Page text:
Typical setup for a nonemergency cardioversion.
Cardioversion is a procedure used to restore a fast or irregular heartbeat, called an arrhythmia, to a normal rhythm. Arrhythmias can prevent the heart from pumping enough blood to the body. They also can raise the risk for stroke, heart attack, or sudden cardiac arrest.
To understand arrhythmias, it helps to understand how the heart works. The heart has an internal electrical system that controls the rate and rhythm of the heartbeat. With each heartbeat, an electrical signal spreads from the top of the heart to the bottom.
As it travels, the signal causes the heart to contract and pump blood. The process repeats with each new heartbeat.
A problem with any part of this process can cause an arrhythmia. During an arrhythmia, the heart can beat too fast, too slow, or with an irregular rhythm. Cardioversion is used to correct fast or irregular heartbeats.
Cardioversion is done two ways: using an electrical procedure or using medicines.
For the electrical procedure, low-energy shocks are given to the heart to trigger a normal rhythm. The patient is temporarily put to sleep before the shocks are given. This type of cardioversion is done in a hospital as an outpatient procedure. This means the patient can go home after the procedure is done.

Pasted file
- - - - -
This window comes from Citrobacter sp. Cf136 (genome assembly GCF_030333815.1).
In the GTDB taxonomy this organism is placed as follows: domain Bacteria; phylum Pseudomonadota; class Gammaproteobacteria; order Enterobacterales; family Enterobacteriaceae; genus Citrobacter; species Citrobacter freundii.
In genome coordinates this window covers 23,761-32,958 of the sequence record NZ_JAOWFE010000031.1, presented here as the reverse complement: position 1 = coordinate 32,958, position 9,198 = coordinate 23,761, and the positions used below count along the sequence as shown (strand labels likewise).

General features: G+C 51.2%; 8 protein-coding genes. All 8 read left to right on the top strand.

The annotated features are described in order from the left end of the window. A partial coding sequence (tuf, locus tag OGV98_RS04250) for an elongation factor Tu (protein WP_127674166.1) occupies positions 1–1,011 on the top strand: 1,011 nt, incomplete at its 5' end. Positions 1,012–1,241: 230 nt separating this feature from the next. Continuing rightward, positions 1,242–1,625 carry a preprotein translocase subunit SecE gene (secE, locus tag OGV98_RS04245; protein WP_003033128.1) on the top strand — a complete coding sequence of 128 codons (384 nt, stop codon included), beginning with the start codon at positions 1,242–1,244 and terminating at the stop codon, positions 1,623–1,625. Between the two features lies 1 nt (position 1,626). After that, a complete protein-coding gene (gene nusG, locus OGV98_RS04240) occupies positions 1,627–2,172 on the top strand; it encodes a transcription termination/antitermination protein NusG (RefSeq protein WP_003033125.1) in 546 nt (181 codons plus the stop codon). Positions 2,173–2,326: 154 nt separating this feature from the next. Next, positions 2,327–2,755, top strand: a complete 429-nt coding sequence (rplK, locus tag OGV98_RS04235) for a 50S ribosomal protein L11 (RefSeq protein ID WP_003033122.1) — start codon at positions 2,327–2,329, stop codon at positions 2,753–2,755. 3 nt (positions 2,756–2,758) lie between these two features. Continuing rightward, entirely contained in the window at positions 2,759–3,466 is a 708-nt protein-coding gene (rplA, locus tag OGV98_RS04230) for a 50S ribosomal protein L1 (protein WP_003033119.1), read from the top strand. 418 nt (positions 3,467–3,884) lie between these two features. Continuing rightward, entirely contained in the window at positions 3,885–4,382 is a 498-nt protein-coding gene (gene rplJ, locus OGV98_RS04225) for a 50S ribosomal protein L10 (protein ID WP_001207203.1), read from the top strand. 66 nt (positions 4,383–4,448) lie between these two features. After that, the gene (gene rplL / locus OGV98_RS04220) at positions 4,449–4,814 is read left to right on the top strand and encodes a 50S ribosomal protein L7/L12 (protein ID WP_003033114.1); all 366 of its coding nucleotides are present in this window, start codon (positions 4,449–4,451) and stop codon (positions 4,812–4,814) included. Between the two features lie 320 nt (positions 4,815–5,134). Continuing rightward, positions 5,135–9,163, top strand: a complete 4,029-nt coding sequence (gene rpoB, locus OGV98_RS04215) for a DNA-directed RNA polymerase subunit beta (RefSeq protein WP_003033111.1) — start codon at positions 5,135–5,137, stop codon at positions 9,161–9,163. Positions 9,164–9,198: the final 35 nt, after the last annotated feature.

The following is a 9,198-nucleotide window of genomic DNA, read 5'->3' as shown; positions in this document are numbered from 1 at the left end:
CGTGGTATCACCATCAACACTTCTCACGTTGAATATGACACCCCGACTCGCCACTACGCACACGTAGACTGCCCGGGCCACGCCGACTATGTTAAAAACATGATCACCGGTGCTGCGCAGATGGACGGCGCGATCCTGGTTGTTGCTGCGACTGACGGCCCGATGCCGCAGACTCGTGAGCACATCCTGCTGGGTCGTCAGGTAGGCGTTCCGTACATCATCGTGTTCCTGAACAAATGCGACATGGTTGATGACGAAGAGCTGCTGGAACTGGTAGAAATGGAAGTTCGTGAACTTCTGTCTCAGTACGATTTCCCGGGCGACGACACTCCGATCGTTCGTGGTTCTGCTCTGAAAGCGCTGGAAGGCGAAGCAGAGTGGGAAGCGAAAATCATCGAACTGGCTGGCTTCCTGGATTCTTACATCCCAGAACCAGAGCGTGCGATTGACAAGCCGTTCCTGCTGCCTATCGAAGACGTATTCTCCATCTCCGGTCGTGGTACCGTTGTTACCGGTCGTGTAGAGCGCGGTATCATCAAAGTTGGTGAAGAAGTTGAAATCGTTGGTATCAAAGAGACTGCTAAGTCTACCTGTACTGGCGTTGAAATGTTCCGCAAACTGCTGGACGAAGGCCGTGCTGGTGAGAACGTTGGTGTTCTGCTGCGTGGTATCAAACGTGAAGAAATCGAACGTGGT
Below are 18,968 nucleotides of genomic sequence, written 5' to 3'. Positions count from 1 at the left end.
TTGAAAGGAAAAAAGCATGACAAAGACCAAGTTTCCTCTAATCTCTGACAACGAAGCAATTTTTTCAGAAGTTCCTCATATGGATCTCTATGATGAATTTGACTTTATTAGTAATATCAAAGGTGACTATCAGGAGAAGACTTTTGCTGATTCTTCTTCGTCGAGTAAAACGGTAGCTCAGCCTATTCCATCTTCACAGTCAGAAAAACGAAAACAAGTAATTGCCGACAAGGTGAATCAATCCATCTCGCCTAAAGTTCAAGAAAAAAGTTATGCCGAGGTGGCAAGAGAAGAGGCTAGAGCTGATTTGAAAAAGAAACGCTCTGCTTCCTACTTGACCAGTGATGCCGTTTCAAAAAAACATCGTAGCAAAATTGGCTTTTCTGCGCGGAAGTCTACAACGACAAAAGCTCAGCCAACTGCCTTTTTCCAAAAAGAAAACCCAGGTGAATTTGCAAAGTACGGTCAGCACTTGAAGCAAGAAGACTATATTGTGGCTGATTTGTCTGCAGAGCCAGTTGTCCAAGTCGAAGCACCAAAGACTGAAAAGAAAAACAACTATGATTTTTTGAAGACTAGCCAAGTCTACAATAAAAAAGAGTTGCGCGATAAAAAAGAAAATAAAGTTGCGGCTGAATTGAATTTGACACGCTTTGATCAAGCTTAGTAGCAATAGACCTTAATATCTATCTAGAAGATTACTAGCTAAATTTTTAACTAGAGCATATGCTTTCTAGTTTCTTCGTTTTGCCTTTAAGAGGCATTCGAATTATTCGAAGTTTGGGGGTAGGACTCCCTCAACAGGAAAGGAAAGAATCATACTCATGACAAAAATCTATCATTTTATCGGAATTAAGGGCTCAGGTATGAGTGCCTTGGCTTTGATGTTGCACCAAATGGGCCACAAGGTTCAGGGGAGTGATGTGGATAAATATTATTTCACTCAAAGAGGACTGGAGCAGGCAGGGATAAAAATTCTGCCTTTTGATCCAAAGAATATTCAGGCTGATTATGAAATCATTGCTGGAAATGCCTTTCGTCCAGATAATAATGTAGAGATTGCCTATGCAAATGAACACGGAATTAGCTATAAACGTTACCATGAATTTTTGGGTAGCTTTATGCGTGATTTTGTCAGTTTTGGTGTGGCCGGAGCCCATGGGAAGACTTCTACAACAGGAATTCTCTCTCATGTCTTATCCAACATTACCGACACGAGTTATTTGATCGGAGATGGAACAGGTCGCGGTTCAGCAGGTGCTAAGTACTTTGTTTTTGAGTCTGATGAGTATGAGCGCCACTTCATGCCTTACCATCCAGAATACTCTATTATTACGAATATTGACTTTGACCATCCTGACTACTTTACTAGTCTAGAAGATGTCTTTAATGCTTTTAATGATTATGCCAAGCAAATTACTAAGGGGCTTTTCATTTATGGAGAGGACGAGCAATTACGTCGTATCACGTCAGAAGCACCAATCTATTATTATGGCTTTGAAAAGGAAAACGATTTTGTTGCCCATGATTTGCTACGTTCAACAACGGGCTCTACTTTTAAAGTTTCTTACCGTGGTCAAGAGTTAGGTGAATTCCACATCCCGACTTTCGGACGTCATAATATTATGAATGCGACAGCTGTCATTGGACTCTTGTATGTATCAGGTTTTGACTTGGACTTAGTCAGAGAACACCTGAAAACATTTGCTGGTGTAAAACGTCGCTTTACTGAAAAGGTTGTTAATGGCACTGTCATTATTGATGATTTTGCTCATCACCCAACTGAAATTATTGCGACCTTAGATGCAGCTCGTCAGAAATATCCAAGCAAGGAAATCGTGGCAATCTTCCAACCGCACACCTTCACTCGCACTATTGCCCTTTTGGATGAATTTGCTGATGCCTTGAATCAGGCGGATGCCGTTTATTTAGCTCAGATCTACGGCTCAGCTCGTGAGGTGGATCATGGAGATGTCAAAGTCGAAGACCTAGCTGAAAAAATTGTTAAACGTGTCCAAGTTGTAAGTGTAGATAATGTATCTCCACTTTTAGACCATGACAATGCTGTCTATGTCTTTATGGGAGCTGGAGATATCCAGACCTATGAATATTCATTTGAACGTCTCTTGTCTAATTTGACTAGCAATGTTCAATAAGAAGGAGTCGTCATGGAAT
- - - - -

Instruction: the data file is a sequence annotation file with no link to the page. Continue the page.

Cardioversion also can be done by taking medicines that correct arrhythmias. This type of cardioversion usually is done in the hospital. It also can be done at home or in a doctor's office.
This article only discusses the electrical procedure.
Many doctors prefer to do electrical cardioversions because they work better and are more predictable. It's also easier to find out right away if the procedure worked.
Cardioversion isn't the same as defibrillation, although they both involve shocking the heart. Defibrillation gives high-energy shocks to the heart to treat very irregular and severe arrhythmias. Defibrillation is used to restore normal heartbeats during life-threatening situations, such as cardiac arrest.
Cardioversion successfully restores normal heart rhythms in more than 75 percent of people who have the procedure. However, fast or irregular heartbeats can occur again. For this reason, a person may need to have more than one cardioversion over time.